Over the course of the past few years, Salesforce co-CEO Marc Benioff has criticized a law that he said discriminated against LGBT people; bickered with Twitter CEO Jack Dorsey about who was doing more to address homelessness and stopped selling things like bump stocks on its e-commerce platform.
Benioff maintains that he’s not trying to be an activist CEO, but that he’s merely trying to fight battles on behalf of his employees.
“I didn’t become this activist CEO,” Benioff told Fortune. “I got pushed by my employees into it. My job as CEO is to listen deeply to my employees and customers and to respond to them effectively.”
Benioff isn’t the only chief executive to wade into social and political strifes recently. He joins a handful of business leaders who sit at the helm of some of the world’s biggest companies in making a habit of speaking out -- and fighting against -- about what they perceive as injustices.
FOX Business takes a closer look at some of the more-prominent so-called activist CEOs who are getting involved in contentious public debates ranging from laws affecting transgender people in North Carolina to climate change.
PayPal CEO Dan Schulman: Under Schulman’s leadership, PayPal in 2016 canceled plans to open a global operations center in Charlotte, North Carolina and invest $3.6 million in the area after the state legislature passed a controversial law targeting lesbian, gay, bisexual and transgender citizens, according to Reuters.
PayPal was the first major business to protest North Carolina’s law, which required transgender people to use restrooms in many public bathrooms that correlated to their sex at birth.
Goldman Sachs CEO Lloyd Blankfein: Although Blankfein stepped down as CEO of Goldman Sachs in 2018, during his tenure at the helm of the bank, he was known for being a vocal LGBT-rights advocate. In 2012, he became a national spokesperson for the Human Rights Campaign, the largest LGBT advocacy group and political lobbying organization in the country.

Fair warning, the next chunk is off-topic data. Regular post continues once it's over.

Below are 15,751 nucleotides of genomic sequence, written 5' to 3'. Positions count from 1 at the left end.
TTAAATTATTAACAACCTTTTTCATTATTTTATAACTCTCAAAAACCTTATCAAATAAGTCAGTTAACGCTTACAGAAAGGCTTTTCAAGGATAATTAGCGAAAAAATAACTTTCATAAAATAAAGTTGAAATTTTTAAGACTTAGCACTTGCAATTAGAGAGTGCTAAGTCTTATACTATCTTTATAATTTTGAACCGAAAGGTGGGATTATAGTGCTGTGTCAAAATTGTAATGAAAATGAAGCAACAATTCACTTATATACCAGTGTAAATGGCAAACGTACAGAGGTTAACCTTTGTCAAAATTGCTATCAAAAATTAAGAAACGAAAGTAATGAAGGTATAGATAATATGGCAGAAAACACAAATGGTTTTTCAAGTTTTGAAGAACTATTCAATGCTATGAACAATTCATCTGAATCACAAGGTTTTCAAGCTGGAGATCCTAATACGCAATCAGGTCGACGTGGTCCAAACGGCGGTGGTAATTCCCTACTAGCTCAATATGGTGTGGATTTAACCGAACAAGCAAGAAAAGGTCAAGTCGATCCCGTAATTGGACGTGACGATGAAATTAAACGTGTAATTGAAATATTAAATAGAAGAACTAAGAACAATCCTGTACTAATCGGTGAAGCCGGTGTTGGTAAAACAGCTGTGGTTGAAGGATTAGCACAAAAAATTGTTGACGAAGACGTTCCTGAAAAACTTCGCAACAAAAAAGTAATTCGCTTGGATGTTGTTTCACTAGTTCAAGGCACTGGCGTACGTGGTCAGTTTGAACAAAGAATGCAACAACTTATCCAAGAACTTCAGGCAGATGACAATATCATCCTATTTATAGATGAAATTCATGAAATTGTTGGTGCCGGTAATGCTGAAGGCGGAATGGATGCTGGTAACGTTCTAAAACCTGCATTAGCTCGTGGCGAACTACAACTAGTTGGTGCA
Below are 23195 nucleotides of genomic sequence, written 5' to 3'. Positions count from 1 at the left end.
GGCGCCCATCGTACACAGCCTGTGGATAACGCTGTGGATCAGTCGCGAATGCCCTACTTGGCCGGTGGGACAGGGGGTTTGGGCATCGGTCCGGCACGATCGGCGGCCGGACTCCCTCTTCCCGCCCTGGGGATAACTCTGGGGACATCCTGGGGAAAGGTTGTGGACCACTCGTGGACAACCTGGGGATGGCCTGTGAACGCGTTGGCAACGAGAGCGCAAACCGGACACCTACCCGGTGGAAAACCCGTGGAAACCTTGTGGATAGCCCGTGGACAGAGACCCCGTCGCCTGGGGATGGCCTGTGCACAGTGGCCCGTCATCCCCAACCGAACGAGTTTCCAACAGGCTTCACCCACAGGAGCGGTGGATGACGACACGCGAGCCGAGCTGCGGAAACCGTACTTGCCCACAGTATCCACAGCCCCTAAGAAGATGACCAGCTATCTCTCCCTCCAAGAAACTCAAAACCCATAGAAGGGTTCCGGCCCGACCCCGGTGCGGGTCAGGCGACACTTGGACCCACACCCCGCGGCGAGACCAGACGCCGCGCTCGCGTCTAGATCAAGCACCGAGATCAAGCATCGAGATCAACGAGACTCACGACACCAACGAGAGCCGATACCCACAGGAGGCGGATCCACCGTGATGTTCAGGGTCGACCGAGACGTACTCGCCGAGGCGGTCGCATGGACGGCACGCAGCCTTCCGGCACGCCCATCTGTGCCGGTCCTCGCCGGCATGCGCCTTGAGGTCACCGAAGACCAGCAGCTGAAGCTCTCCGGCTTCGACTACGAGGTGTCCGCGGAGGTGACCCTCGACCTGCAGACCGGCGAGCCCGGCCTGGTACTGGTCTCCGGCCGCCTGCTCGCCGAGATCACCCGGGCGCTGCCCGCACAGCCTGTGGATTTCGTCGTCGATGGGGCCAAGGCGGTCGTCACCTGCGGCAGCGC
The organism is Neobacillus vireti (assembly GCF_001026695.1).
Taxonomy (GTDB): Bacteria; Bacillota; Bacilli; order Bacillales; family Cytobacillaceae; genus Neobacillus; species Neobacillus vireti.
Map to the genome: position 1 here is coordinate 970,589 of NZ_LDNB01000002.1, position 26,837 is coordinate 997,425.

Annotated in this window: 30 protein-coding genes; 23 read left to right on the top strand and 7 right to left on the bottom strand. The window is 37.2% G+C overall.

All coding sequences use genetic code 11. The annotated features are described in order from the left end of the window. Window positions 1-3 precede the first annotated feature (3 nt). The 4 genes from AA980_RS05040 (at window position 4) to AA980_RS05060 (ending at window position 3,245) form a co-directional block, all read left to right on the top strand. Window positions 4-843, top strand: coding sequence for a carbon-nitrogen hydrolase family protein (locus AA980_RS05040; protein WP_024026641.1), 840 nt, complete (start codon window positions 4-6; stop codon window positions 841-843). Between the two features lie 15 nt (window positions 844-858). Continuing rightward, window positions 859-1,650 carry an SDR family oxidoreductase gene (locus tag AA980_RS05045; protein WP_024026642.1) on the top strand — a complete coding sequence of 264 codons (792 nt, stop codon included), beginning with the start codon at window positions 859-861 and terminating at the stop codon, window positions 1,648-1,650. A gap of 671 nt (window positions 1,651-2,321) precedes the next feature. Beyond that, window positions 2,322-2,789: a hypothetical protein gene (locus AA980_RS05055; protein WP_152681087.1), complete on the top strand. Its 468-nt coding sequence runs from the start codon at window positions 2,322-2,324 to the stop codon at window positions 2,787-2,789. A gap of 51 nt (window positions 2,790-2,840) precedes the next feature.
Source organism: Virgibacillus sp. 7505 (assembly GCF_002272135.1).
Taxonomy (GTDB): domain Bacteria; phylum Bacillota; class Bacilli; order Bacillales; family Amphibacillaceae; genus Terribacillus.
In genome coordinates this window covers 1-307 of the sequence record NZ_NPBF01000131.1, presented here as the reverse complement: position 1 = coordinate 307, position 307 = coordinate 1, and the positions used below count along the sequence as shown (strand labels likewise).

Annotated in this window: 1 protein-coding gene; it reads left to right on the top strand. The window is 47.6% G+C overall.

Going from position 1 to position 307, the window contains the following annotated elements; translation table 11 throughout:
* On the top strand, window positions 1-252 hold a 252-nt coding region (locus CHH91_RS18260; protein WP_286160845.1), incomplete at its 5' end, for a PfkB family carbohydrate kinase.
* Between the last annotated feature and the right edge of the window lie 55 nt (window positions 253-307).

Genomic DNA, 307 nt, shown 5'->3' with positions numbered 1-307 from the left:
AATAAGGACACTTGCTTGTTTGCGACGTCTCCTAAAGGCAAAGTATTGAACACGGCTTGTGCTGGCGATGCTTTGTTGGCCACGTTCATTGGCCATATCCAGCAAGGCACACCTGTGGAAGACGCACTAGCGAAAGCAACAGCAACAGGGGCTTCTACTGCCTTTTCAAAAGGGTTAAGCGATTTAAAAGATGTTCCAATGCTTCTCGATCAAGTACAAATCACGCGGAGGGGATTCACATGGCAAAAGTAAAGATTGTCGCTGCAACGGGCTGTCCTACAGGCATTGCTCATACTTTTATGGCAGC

Patagonia CEO Rose Marcario: Marcario joined the outdoor retailer in 2008 and has taken a markedly political course over the past several years. Patagonia, in the midterm elections, endorsed two candidates: Democrats Rep. Jacky Rosen in Nevada and Sen. Jon Tester in Montana, both of whom won their races, according to Inc.
And, in 2017, Patagonia -- which openly describes itself as an “activist company” -- sued the Trump administration for reducing the size of two national monuments in Utah, including Bear Eyes and Grand Staircase-Escalante. When Trump first announced the news about the monuments, Patagonia wiped its website and replaced it with a stark message: “The President Stole Your Land.”
The company also donated $10 million -- its savings in tax cuts -- to environmental programs.
“Taxes fund our important public services, our first responders and our democratic institutions,” Marcario wrote in a message on LinkedIn. “Taxes protect the most vulnerable in our society, our public lands and other life-giving resources. In spite of this, the Trump administration initiated a corporate tax cut, threatening these services at the expense of our planet.”